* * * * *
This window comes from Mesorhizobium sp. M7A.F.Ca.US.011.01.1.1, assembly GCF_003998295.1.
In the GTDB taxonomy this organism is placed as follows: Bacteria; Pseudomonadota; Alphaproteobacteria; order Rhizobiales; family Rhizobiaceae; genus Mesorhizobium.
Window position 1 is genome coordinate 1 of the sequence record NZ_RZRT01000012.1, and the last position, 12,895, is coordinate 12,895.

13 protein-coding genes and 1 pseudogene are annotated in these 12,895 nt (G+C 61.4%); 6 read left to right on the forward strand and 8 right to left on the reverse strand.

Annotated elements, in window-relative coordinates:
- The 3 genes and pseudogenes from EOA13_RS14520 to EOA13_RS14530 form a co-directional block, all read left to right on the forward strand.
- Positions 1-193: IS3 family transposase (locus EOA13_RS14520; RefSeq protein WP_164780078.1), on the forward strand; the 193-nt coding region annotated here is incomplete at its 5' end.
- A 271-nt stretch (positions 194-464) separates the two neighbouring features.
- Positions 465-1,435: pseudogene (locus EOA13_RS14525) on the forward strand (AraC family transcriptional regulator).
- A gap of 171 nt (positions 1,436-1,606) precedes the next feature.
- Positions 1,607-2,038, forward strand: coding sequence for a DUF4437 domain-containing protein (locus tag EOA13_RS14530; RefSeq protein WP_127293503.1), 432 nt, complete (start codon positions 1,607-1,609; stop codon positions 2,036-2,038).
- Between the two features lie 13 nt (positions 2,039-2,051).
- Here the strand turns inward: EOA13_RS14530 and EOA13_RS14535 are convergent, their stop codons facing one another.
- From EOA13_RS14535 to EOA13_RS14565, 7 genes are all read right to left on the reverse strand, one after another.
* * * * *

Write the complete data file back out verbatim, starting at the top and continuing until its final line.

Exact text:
This window comes from Mesorhizobium sp. M7A.F.Ca.US.011.01.1.1, assembly GCF_003998295.1.
In the GTDB taxonomy this organism is placed as follows: Bacteria; Pseudomonadota; Alphaproteobacteria; order Rhizobiales; family Rhizobiaceae; genus Mesorhizobium.
Window position 1 is genome coordinate 1 of the sequence record NZ_RZRT01000012.1, and the last position, 12,895, is coordinate 12,895.

13 protein-coding genes and 1 pseudogene are annotated in these 12,895 nt (G+C 61.4%); 6 read left to right on the forward strand and 8 right to left on the reverse strand.

Annotated elements, in window-relative coordinates:
- The 3 genes and pseudogenes from EOA13_RS14520 to EOA13_RS14530 form a co-directional block, all read left to right on the forward strand.
- Positions 1-193: IS3 family transposase (locus EOA13_RS14520; RefSeq protein WP_164780078.1), on the forward strand; the 193-nt coding region annotated here is incomplete at its 5' end.
- A 271-nt stretch (positions 194-464) separates the two neighbouring features.
- Positions 465-1,435: pseudogene (locus EOA13_RS14525) on the forward strand (AraC family transcriptional regulator).
- A gap of 171 nt (positions 1,436-1,606) precedes the next feature.
- Positions 1,607-2,038, forward strand: coding sequence for a DUF4437 domain-containing protein (locus tag EOA13_RS14530; RefSeq protein WP_127293503.1), 432 nt, complete (start codon positions 1,607-1,609; stop codon positions 2,036-2,038).
- Between the two features lie 13 nt (positions 2,039-2,051).
- Here the strand turns inward: EOA13_RS14530 and EOA13_RS14535 are convergent, their stop codons facing one another.
- From EOA13_RS14535 to EOA13_RS14565, 7 genes are all read right to left on the reverse strand, one after another.